This is not a textbook or a "complete" book of soils. It is simply a practical discussion of good garden soil; call it "Gardener's Loam"-how to get it, how to retain it and, of equal importance, how to make it produce maximum results for you and your plants.
I dcn't believe a truly complete book of soils will ever be written; the subject is too vast and complex. It would be no exaggeration to say that a hundred thick volumes would be needed to fully discuss soils.
In preparing my previous book, "Your Lawn-How to Make It and Keep It," I gathered reams of research reports and up-to-date scientific data and distilled them into everyday terms and usable information. For this book the job was much tougher. There was an ocean of technical information available about soils, but with extra distillation effort the end result is, again, a book of simple, practical, usable information.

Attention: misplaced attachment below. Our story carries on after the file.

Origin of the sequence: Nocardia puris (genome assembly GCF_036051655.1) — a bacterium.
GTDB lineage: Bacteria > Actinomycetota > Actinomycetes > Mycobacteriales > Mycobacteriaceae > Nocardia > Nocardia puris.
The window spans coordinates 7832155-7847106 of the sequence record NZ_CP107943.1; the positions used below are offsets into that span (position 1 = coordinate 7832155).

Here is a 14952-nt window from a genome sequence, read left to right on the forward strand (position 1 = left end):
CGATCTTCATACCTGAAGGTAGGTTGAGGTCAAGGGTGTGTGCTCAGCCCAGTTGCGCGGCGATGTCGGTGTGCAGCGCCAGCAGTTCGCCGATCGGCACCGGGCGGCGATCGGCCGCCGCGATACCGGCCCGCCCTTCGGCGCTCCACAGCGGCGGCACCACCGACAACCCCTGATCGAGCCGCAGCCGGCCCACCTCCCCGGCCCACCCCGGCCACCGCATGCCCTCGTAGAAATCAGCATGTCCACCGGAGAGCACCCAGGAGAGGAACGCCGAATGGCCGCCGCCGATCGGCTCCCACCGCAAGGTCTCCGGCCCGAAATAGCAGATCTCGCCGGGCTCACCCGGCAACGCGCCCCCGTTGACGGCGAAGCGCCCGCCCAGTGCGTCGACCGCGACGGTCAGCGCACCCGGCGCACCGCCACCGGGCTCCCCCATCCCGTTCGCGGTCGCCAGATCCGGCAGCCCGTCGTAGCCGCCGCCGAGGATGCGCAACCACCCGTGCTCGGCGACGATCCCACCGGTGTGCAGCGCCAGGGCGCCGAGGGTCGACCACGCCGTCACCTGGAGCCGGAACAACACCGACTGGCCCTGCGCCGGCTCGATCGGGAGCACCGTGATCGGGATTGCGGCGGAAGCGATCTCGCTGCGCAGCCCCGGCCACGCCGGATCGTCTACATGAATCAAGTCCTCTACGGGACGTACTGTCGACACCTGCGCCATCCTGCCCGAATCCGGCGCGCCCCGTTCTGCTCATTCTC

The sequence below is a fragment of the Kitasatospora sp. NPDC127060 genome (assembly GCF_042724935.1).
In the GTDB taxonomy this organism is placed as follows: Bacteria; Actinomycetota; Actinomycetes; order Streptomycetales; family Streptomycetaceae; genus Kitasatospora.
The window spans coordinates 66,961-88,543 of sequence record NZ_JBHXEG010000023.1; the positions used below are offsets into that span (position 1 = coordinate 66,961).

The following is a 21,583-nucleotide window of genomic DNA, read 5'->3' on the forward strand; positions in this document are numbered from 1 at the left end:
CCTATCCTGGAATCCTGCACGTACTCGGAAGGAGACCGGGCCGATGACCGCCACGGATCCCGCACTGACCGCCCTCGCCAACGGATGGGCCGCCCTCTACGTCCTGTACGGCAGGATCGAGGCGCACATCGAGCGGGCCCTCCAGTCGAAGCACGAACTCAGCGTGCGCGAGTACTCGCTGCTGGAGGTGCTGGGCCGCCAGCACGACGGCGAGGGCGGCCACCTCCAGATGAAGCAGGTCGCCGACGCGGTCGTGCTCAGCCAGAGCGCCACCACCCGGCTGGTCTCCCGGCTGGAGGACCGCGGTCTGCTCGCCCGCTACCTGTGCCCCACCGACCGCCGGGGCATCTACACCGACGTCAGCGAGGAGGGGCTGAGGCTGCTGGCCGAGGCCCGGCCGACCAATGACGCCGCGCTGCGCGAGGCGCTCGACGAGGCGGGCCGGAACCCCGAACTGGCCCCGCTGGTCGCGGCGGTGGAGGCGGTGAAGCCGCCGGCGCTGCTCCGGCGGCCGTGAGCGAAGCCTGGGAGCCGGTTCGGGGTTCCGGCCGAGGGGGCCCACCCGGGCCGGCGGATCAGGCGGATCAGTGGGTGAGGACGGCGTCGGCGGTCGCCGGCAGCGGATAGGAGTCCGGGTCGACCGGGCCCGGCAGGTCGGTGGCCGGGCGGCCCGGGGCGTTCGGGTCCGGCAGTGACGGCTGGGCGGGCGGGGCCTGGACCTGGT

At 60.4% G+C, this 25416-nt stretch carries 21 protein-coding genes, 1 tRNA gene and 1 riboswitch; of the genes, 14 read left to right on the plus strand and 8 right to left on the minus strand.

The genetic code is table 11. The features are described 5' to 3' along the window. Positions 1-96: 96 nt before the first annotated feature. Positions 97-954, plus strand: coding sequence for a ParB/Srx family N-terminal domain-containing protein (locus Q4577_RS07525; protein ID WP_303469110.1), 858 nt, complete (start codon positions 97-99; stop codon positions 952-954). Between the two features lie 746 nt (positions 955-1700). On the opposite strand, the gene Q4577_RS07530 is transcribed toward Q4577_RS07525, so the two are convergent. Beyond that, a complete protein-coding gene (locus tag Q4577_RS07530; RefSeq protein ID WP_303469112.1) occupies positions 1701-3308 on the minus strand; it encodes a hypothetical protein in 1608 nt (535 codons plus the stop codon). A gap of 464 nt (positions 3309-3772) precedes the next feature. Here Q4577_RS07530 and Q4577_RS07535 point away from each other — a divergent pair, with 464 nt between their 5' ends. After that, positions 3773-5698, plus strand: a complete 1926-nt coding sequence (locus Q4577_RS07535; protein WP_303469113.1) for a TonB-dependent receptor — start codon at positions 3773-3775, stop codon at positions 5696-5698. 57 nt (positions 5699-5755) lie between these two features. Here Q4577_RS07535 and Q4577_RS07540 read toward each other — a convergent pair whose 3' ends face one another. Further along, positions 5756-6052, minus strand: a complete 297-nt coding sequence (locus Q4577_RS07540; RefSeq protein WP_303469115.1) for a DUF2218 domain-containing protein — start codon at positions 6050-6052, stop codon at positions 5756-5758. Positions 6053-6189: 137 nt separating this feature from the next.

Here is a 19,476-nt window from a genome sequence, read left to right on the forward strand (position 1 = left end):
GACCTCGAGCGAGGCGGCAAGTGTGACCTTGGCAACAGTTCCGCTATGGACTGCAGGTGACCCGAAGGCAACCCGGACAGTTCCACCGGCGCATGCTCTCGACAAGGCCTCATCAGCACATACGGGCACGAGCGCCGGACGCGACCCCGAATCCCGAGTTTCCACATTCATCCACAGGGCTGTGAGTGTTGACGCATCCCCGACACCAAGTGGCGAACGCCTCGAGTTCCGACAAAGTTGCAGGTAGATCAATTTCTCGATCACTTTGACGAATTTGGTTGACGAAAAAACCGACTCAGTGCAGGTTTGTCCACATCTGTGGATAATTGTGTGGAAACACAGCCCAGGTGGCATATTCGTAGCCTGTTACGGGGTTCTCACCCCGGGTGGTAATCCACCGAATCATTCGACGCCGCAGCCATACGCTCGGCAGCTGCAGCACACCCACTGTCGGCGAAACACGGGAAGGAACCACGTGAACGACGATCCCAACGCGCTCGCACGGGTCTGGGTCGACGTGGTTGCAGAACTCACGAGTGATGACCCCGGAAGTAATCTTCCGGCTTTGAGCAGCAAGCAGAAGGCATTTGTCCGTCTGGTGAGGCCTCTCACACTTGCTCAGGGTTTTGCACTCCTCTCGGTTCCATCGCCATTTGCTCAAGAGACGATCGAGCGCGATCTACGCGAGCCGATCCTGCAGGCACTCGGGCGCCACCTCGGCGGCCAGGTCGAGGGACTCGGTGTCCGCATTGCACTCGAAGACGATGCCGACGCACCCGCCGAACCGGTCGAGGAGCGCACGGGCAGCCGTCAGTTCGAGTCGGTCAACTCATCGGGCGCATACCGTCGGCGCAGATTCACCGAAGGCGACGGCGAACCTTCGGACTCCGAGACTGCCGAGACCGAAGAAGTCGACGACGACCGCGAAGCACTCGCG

You will find here everything you need to know about Gardener's Loam; an ideal, man-made soil of such quality that it cannot be directly compared with native earth or with the loams and clays of the farmer's field. You will also find discussion of nutrients, organic matter, water and air, soil organisms, alkalinity, and acidity, and other related aspects of soil; this will be sufficiently informative for most of you but, for some of you, the book will only whet your appetite for further reading in scientific books. Whatever your interest, this book will give you a new appreciation and respect for the wonders of soil. There are more unsolved mysteries, more unexplored avenues in the study of soil than in any scientific field in existence. Even the human body is simple when compared with the loam outside your kitchen door.